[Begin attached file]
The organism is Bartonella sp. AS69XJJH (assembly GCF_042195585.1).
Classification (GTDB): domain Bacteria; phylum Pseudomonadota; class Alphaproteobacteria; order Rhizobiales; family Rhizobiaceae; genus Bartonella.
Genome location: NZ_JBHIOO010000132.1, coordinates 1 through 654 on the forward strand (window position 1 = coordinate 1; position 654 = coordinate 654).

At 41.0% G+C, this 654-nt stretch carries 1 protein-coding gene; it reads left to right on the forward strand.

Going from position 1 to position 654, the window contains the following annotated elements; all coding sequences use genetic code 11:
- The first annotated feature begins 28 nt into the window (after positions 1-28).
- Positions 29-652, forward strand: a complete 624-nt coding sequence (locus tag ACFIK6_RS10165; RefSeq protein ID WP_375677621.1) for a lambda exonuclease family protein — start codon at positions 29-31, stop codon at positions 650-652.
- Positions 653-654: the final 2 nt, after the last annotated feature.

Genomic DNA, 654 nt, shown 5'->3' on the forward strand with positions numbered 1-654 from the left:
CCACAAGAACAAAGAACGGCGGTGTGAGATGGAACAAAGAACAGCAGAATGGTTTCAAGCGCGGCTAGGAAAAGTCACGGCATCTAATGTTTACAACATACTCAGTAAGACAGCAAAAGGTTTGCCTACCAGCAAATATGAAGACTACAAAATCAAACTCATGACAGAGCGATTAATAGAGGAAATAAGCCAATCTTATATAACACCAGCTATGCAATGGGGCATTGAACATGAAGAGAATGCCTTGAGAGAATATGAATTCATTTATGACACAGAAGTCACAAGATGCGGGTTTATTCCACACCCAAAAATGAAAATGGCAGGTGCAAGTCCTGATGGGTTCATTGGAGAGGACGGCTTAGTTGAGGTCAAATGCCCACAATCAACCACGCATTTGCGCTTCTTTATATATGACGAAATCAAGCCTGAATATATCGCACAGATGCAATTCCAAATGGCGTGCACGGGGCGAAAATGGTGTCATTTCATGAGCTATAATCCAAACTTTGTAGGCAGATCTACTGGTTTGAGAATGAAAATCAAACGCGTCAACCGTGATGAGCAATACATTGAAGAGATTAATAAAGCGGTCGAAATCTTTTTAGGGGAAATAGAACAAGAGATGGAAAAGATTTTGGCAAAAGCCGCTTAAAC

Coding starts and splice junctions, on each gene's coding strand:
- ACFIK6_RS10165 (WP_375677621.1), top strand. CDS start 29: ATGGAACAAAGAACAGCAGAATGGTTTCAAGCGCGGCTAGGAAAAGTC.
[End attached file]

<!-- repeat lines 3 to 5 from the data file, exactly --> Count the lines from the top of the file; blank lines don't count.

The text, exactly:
Genome location: NZ_JBHIOO010000132.1, coordinates 1 through 654 on the forward strand (window position 1 = coordinate 1; position 654 = coordinate 654).

At 41.0% G+C, this 654-nt stretch carries 1 protein-coding gene; it reads left to right on the forward strand.

Going from position 1 to position 654, the window contains the following annotated elements; all coding sequences use genetic code 11: